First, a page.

🎣 Winter Fishing Tips

Here we are again, another season of cool winds and cold water. Looks as if our first real cold front of the season is upon us now!

I used to hate the winter time, because of the consistent breezy conditions. Being a fly fishing fool that I am, I hate the wind, but its the days in between the fronts that can be superb!

With the winter comes the wind, but less rain, which means clear water. The start of gin clear water for excellent sight fishing in the 10,000 islands. As well as negative low tides, all great ingredients for sight fishing.

Red fish steal the spot light this time of year! Reds tolerate the cold better than the snook or tarpon. Reds will be stacked up on all the outside points as well as the back country bays in search for the darker bottom to retain extra heat from the sun.

Early starts are not necessary, and the mid-morning and afternoon bite can be phenomenal as long as you’re in between fronts. The blue bird skies indicate a high pressure which for me are a dead give away that fishing will be tough, you need scattered clouds.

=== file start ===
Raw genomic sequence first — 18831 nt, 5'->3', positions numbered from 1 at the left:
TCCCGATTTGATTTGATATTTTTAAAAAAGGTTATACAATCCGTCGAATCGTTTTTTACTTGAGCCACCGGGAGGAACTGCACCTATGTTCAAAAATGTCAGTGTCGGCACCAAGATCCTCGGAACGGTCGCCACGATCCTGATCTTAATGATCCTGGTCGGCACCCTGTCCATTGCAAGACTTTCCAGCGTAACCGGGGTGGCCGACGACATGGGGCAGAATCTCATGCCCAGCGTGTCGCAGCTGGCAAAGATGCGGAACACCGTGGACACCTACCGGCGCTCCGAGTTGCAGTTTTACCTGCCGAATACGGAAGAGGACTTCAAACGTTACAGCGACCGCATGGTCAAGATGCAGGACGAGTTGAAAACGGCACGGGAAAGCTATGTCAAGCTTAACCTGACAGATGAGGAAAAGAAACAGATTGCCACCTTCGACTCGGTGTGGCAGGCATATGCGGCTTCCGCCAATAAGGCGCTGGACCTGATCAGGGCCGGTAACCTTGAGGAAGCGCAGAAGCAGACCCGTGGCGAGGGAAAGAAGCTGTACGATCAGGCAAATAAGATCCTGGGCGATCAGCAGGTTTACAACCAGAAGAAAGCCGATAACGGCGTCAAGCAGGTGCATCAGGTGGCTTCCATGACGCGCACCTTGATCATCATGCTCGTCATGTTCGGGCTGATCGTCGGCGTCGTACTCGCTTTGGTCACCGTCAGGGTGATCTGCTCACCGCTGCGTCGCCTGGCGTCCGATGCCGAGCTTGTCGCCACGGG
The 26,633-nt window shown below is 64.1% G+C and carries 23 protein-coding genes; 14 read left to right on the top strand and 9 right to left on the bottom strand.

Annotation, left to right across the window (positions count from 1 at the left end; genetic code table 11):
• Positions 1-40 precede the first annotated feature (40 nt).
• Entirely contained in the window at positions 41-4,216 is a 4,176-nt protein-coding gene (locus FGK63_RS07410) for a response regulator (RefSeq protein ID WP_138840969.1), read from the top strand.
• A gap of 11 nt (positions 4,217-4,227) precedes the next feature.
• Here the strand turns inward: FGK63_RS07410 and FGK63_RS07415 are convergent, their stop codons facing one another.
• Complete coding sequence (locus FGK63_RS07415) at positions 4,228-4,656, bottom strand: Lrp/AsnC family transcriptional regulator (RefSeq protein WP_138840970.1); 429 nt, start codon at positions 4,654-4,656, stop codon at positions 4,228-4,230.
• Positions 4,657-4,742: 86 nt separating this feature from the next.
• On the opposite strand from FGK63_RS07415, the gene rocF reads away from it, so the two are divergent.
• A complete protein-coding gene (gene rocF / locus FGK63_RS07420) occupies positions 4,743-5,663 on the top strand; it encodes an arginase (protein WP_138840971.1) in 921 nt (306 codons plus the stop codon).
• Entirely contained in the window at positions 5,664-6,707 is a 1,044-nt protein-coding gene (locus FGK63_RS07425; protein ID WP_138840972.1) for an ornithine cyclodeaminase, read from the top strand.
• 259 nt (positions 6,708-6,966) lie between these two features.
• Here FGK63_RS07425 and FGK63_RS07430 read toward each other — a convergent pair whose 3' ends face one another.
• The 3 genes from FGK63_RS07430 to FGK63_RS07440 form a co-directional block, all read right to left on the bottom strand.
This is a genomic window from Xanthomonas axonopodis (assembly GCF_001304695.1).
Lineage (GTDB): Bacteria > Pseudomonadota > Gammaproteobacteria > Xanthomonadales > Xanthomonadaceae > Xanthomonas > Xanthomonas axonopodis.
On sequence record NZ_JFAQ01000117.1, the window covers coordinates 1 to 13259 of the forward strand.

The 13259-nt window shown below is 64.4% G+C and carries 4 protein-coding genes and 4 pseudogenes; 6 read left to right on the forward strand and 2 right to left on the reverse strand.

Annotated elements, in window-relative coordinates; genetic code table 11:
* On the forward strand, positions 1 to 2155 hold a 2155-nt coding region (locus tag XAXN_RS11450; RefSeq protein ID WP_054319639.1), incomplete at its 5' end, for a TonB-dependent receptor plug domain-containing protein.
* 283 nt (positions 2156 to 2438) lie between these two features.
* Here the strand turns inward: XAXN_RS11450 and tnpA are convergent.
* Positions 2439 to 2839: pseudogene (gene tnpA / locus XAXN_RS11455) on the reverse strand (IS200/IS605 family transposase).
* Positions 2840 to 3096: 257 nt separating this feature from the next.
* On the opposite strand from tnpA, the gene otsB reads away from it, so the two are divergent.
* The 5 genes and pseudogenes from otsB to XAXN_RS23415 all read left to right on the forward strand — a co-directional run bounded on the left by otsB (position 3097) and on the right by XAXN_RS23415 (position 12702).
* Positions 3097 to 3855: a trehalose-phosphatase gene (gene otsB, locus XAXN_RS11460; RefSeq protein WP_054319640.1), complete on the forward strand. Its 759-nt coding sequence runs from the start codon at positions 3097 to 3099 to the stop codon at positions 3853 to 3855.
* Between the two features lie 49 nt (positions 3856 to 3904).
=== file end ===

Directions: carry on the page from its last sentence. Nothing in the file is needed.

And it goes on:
My fly of choice for reds is either a red fish candy in browns and tan(shrimp colors), or a crystal shrimp in a yellow and olive tones. All with a little weight for the eyes, I like the non-toxic plastic eyes. Reason being, it’s enough weight to make the fly hop on the strip, but not enough to get that springy feeling when you cast, and doesn’t land hard on the water spooking fish.

You presentation needs to be slow in the cold water conditions. If you have the visibility, lead the fish off by two feet and hop the fly slowly letting it hit the bottom every time. If the red see’s the fly you will see the fish light up and charge the fly. Usually I’ll taunt the fish making him work for the fly, not out strip him but make it look like the prey is hopping for his life. Once the red see’s that he’s on it, and will not let his food get away. Sight fishing at its finest!

As well as redfish, the winter brings alot of northern visitors as well. Out on the beaches and passes, you can find all sorts of willing contenders for the fly. Blue fish, ladyfish, mackeral, kingfish, jacks, and pompano. I suggest pink clouser for the pompano dragged slowly on the bottom, and any shiny white bait fish pattern for the rest!

There are plenty of opportunities for the fly fisherman in the winter as long as the wind is not howling. Work your flies slow and your sure to find some cold water action.

Thank you for taking the time to read my little article, and I hope you find it useful.